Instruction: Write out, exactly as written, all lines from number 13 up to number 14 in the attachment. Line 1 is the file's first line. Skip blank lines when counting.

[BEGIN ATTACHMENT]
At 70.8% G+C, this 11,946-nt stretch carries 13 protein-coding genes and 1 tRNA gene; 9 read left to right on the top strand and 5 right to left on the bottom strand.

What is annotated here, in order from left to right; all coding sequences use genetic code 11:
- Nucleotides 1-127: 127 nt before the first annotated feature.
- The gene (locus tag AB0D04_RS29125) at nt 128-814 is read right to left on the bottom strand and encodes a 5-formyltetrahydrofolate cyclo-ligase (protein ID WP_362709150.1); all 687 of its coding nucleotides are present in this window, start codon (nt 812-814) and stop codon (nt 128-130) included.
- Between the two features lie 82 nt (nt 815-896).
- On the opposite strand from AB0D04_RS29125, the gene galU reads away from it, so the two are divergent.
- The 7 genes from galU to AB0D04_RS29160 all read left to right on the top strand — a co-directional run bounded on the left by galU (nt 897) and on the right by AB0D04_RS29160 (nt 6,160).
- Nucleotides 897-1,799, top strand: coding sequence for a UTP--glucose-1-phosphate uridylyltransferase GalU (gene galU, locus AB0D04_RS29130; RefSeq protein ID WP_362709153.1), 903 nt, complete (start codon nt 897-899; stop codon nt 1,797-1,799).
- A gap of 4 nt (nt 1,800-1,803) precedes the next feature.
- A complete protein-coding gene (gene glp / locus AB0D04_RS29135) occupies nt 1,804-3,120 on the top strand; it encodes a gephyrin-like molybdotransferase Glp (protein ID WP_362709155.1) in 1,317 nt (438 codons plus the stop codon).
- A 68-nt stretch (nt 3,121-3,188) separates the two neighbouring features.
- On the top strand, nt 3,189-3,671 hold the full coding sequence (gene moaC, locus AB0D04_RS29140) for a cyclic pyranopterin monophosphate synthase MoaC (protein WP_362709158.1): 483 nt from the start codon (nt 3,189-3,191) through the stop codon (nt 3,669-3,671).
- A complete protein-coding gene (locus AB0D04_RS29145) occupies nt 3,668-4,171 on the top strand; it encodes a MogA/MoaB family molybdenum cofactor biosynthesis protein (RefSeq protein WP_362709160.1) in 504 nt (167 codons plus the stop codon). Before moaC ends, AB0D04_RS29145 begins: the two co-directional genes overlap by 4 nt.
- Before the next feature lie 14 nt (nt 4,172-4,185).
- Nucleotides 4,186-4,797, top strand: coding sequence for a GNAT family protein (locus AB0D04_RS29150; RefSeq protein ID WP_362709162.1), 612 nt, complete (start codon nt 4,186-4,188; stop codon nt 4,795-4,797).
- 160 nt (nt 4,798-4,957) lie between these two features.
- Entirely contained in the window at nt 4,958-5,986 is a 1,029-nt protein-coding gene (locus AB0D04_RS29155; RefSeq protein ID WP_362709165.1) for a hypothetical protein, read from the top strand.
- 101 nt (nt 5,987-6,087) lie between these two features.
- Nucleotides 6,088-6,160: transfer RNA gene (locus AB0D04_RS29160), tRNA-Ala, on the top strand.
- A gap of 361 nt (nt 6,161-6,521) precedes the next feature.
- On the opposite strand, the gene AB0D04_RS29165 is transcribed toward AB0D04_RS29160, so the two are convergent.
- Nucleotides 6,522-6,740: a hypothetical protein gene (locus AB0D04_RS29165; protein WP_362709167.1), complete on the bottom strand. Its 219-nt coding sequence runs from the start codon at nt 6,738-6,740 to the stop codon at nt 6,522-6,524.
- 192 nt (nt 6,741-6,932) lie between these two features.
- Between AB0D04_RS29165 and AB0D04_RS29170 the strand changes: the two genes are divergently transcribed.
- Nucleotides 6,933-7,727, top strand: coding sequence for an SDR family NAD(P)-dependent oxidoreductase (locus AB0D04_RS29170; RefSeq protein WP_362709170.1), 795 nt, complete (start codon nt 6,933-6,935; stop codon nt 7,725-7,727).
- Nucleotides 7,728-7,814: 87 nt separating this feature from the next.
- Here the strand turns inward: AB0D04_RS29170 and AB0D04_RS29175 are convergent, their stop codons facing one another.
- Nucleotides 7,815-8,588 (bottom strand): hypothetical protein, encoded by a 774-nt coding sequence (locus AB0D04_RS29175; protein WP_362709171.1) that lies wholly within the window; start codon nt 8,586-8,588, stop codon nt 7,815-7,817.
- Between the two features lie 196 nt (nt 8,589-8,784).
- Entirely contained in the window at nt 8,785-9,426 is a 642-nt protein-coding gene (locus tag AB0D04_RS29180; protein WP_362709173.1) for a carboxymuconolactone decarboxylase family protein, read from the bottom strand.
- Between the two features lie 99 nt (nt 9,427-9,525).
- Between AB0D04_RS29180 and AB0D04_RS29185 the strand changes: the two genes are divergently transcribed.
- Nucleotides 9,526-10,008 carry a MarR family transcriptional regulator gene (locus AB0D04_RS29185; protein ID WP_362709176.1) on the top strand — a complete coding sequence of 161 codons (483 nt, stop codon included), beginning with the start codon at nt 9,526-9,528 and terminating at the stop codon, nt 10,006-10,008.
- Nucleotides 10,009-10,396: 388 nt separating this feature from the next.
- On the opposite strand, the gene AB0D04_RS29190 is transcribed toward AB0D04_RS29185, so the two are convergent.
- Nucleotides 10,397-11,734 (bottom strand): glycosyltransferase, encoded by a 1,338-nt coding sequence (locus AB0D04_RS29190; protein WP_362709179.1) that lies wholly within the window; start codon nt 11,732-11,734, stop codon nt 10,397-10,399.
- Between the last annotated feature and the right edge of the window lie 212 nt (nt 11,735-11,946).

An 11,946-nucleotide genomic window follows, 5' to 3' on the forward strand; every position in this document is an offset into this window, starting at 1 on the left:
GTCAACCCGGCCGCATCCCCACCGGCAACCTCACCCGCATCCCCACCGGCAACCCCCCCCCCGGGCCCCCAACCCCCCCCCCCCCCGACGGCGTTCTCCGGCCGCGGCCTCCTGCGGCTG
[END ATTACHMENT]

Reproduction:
- A complete protein-coding gene (locus AB0D04_RS29145) occupies nt 3,668-4,171 on the top strand; it encodes a MogA/MoaB family molybdenum cofactor biosynthesis protein (RefSeq protein WP_362709160.1) in 504 nt (167 codons plus the stop codon). Before moaC ends, AB0D04_RS29145 begins: the two co-directional genes overlap by 4 nt.
- Before the next feature lie 14 nt (nt 4,172-4,185).